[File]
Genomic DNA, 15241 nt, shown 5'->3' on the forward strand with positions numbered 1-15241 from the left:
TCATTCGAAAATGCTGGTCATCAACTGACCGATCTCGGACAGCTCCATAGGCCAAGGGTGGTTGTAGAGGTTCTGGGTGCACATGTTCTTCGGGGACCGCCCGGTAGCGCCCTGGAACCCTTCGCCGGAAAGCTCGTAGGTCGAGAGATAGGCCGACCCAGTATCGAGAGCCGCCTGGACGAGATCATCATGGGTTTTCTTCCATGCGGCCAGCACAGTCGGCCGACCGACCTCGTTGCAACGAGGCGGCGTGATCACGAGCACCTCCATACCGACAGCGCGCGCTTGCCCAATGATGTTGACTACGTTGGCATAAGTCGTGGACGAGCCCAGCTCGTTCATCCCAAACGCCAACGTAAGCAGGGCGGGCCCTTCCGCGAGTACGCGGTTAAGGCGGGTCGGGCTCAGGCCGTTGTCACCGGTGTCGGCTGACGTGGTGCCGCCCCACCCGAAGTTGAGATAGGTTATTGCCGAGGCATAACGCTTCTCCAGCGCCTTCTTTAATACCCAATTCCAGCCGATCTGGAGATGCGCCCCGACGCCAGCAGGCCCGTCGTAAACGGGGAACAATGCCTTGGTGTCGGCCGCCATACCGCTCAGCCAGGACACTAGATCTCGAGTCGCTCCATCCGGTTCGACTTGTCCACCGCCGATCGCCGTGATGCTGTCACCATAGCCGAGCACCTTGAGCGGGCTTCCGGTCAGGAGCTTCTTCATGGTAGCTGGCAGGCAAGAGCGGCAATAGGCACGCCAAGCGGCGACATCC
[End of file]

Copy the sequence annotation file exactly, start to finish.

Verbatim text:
Genomic DNA, 15241 nt, shown 5'->3' on the forward strand with positions numbered 1-15241 from the left:
TCATTCGAAAATGCTGGTCATCAACTGACCGATCTCGGACAGCTCCATAGGCCAAGGGTGGTTGTAGAGGTTCTGGGTGCACATGTTCTTCGGGGACCGCCCGGTAGCGCCCTGGAACCCTTCGCCGGAAAGCTCGTAGGTCGAGAGATAGGCCGACCCAGTATCGAGAGCCGCCTGGACGAGATCATCATGGGTTTTCTTCCATGCGGCCAGCACAGTCGGCCGACCGACCTCGTTGCAACGAGGCGGCGTGATCACGAGCACCTCCATACCGACAGCGCGCGCTTGCCCAATGATGTTGACTACGTTGGCATAAGTCGTGGACGAGCCCAGCTCGTTCATCCCAAACGCCAACGTAAGCAGGGCGGGCCCTTCCGCGAGTACGCGGTTAAGGCGGGTCGGGCTCAGGCCGTTGTCACCGGTGTCGGCTGACGTGGTGCCGCCCCACCCGAAGTTGAGATAGGTTATTGCCGAGGCATAACGCTTCTCCAGCGCCTTCTTTAATACCCAATTCCAGCCGATCTGGAGATGCGCCCCGACGCCAGCAGGCCCGTCGTAAACGGGGAACAATGCCTTGGTGTCGGCCGCCATACCGCTCAGCCAGGACACTAGATCTCGAGTCGCTCCATCCGGTTCGACTTGTCCACCGCCGATCGCCGTGATGCTGTCACCATAGCCGAGCACCTTGAGCGGGCTTCCGGTCAGGAGCTTCTTCATGGTAGCTGGCAGGCAAGAGCGGCAATAGGCACGCCAAGCGGCGACATCC